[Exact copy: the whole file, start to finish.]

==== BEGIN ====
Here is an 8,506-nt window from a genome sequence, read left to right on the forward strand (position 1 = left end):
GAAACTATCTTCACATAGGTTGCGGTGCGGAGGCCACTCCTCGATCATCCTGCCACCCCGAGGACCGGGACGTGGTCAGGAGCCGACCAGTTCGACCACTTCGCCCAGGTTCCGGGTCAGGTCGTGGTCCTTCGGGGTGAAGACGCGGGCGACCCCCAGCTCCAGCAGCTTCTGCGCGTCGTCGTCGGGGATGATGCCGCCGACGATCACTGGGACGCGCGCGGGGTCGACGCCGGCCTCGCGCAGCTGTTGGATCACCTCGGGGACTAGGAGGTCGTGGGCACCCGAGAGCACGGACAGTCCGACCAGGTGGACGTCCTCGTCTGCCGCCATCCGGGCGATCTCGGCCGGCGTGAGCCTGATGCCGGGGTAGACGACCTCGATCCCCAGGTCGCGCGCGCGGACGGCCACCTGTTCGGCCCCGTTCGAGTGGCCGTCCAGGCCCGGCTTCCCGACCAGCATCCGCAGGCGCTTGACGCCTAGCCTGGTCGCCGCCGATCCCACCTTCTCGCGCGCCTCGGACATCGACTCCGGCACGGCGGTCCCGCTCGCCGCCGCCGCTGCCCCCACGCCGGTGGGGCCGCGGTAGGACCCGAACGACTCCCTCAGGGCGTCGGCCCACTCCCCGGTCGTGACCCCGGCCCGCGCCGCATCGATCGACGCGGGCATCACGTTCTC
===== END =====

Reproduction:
Here is an 8,506-nt window from a genome sequence, read left to right on the forward strand (position 1 = left end):
GAAACTATCTTCACATAGGTTGCGGTGCGGAGGCCACTCCTCGATCATCCTGCCACCCCGAGGACCGGGACGTGGTCAGGAGCCGACCAGTTCGACCACTTCGCCCAGGTTCCGGGTCAGGTCGTGGTCCTTCGGGGTGAAGACGCGGGCGACCCCCAGCTCCAGCAGCTTCTGCGCGTCGTCGTCGGGGATGATGCCGCCGACGATCACTGGGACGCGCGCGGGGTCGACGCCGGCCTCGCGCAGCTGTTGGATCACCTCGGGGACTAGGAGGTCGTGGGCACCCGAGAGCACGGACAGTCCGACCAGGTGGACGTCCTCGTCTGCCGCCATCCGGGCGATCTCGGCCGGCGTGAGCCTGATGCCGGGGTAGACGACCTCGATCCCCAGGTCGCGCGCGCGGACGGCCACCTGTTCGGCCCCGTTCGAGTGGCCGTCCAGGCCCGGCTTCCCGACCAGCATCCGCAGGCGCTTGACGCCTAGCCTGGTCGCCGCCGATCCCACCTTCTCGCGCGCCTCGGACATCGACTCCGGCACGGCGGTCCCGCTCGCCGCCGCCGCTGCCCCCACGCCGGTGGGGCCGCGGTAGGACCCGAACGACTCCCTCAGGGCGTCGGCCCACTCCCCGGTCGTGACCCCGGCCCGCGCCGCATCGATCGACGCGGGCATCACGTTCTC